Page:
Now social networks like MySpace and Facebook are grabbing Yahoo users and advertisers away, and, analysts say, average time spent on Yahoo is declining. Workers inside Yahoo describe it as a bureacratic mess that a December reorganization thus far has done little to fix. A few weeks after the annual meeting, in mid-July, Yahoo reported better earnings and that ticked up its depressed stock a bit. But the attitude of analysts and investors is still wait and see.
Employees are fleeing. Over the past year, eight of the company's top 26 executives have up and left. Some were shoved out in a reorganization, but others quit voluntarily. The company's top technology officer, Farzad "Foz" Nazem, "retired" in June. More worrisome has been the diaspora of talent level or two down. They include music chief Dave Goldberg, consumer search business head Andrew Braccia and Yahoo Hotjobs general manager Dan Finnegan.
Dozens of refugees have set up camp at Google and Microsoft and Facebook and venture capital firms like Benchmark and Sequoia and Accel Partners. Others are starting new companies.
Fearful of their futures, many Yahoo employees were willing to talk about the company but not on the record. They are worried about massive layoffs around the corner, and for good reason. Semel has finally acknowledged a surfeit of duplicative projects at Yahoo, and an intention to cut them back. Revenue per employee at Google last year was $1.3 million; at Yahoo, $606,000.
All this turmoil, perhaps, explains the dissident shareholders' problems with Semel. To his cheerleaders, the 325 percent runup in Yahoo stock in 2003 and 2004 justifies his worth. To detractors, Semel was just lucky, and the miserable swoon in Yahoo stock since then is more indicative of his talent.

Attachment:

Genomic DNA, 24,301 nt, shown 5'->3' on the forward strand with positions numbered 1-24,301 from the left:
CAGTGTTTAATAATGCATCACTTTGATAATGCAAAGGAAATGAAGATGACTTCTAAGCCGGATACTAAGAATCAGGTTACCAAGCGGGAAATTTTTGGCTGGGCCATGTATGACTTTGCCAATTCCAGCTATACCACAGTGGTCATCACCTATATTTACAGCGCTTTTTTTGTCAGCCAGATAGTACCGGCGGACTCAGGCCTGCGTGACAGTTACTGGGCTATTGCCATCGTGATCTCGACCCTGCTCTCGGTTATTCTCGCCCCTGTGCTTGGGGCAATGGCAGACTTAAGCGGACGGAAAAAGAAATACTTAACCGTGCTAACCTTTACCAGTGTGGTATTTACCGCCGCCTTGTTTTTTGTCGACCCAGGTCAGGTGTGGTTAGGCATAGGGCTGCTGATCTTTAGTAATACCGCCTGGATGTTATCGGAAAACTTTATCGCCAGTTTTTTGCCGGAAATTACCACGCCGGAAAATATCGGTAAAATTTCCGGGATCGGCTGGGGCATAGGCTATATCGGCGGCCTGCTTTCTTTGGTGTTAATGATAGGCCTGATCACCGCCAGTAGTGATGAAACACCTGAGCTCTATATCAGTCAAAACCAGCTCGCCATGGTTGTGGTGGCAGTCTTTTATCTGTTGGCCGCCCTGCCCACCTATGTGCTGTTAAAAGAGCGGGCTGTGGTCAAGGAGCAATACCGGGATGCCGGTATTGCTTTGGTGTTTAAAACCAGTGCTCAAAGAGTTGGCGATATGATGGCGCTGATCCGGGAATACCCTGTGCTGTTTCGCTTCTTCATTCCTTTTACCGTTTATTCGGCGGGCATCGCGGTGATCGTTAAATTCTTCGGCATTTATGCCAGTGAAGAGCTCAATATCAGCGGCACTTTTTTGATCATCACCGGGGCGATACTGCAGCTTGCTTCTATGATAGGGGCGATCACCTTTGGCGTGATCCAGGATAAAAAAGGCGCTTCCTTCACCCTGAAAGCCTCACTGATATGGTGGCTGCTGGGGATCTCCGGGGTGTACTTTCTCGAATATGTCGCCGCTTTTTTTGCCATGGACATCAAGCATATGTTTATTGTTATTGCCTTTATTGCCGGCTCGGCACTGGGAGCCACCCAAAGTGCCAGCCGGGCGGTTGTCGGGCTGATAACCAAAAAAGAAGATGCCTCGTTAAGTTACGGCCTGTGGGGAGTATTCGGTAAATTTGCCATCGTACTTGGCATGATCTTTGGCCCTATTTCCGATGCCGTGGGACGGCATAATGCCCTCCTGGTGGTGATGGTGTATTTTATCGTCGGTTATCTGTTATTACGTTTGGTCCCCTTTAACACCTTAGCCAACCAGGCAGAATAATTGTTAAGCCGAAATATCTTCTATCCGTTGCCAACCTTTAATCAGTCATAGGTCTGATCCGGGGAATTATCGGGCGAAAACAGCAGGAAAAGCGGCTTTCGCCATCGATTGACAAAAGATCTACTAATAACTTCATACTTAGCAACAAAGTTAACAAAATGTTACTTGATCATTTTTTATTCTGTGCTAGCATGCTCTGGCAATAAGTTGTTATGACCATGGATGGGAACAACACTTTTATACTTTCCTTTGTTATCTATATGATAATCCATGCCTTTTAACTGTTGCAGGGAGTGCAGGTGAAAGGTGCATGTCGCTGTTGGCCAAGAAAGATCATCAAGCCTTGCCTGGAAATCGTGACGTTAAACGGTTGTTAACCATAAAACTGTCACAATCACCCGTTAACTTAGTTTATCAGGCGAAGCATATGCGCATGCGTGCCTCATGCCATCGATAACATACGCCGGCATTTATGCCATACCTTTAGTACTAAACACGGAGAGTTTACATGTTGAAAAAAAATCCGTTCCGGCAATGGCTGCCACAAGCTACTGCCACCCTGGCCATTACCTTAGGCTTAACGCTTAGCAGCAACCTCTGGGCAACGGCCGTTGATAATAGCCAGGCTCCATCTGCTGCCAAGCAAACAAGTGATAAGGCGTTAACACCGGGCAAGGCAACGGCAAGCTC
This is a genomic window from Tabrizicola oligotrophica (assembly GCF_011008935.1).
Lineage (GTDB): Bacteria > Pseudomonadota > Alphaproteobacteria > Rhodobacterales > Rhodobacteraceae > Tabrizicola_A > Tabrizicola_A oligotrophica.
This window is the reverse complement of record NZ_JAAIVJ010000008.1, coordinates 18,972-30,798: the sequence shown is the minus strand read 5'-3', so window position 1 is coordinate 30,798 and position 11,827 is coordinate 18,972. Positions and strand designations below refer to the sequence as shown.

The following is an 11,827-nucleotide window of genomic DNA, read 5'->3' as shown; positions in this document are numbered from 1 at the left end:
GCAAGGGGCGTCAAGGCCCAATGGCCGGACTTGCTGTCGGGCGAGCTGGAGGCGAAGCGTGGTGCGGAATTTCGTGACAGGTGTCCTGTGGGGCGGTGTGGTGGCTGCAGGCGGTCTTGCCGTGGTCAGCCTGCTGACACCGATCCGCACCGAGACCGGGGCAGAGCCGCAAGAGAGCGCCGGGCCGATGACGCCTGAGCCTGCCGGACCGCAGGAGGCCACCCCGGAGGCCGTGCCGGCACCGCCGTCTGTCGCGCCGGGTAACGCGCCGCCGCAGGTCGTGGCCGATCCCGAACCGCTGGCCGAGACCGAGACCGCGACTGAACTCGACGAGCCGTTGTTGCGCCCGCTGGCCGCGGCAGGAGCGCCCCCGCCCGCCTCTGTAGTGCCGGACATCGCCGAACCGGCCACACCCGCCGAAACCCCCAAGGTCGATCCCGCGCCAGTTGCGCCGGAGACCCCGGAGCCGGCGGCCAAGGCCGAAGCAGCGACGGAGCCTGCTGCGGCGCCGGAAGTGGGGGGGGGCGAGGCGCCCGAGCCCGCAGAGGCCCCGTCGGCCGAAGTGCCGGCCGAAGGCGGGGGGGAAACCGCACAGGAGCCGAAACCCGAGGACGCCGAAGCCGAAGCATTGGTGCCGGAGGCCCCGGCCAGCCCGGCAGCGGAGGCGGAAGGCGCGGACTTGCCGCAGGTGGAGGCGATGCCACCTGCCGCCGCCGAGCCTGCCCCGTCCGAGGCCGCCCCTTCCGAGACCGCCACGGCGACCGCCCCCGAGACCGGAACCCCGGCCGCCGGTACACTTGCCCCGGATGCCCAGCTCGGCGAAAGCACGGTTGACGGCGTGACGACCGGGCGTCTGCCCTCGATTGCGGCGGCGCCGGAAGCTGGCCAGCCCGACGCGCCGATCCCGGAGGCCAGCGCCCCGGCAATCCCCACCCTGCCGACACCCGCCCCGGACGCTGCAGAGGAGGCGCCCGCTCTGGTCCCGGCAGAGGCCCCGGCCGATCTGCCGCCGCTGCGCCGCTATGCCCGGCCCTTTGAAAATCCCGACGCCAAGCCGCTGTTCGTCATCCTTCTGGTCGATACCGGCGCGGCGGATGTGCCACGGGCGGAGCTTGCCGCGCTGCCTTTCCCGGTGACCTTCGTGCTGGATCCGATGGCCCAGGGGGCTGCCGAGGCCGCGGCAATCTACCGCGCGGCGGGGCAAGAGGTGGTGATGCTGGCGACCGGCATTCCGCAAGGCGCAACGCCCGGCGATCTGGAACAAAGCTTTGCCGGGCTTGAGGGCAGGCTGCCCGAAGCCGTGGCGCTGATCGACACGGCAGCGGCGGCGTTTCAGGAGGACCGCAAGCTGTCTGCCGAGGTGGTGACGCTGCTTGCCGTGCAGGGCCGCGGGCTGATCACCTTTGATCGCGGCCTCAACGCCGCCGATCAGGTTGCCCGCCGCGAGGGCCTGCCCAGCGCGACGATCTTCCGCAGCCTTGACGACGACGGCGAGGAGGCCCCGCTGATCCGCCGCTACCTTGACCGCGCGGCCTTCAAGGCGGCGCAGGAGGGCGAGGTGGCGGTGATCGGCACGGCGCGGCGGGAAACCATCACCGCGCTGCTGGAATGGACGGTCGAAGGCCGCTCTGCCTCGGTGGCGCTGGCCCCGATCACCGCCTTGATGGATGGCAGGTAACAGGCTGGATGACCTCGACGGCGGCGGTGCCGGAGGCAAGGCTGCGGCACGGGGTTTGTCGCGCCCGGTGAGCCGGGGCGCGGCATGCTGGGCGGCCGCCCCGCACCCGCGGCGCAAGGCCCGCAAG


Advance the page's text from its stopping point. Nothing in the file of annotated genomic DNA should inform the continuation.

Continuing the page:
It's impossible to disentangle how much of Semel's early success was due to the general recovery in Internet advertising during that period, which was considerable, and how much was due to executive brilliance. There is little debate, however, that the company has been asleep at the wheel for the last two years at least, and the question now is whether Semel is capable of rousing the company from its self-induced torpor.
Curiously enough, the company's future and Semel's ultimate legacy rests on the shoulders of a woman named Sue Decker, who was put in charge of advertising and publishing, reporting directly to Semel. Fundamentally, it's now her job to attract boatloads more revenue to Yahoo.
Previously the company's chief financial officer, she is described by one recent Yahoo renegade as "the voice of the analytical side of Yahoo screaming out to take control." Although the company has taken no position on the matter, Decker is widely regarded inside the company and out as Semel's heir apparent.
Decker landed in the sweeter position than anyone the reorganization last December, which she helped plan. Out the door went the chief operating officer along with Lloyd Braun, a former TV executive brought in by Semel to bring Hollywood-style content to Yahoo, the results of which were mixed at best: The group's flashiest product to date is The 9, a quick video countdown of funny things whose quality is best left for viewers to judge.
Braun detractors say he was too Hollywood-abrasive for Yahoo's consenus culture. His supporters say Braun never got the support he needed: not enough money, not enough engineering time, not enough help from Semel when traditional Yahoos resisted his push for change.
The reorganization came quick on the heels of a memo by a Yahoo executive now famously known in Silicon Valley as the Peanut Butter Manifesto, which called for drastic action in the face of dismal Yahoo performance and a tendency to spread talent and resources over too many projects, like a dab of peanut butter over a lot of toast. The reorg didn't do much to pacify critics, however. Semel's new strategic plan: Focus on customers. The plan was accompanied by little sense of urgency. After Braun left the Hollywood group at Yahoo's Santa Monica offices, the place was left leaderless for four months before a Semel protege, Jeff Weiner, was put in charge.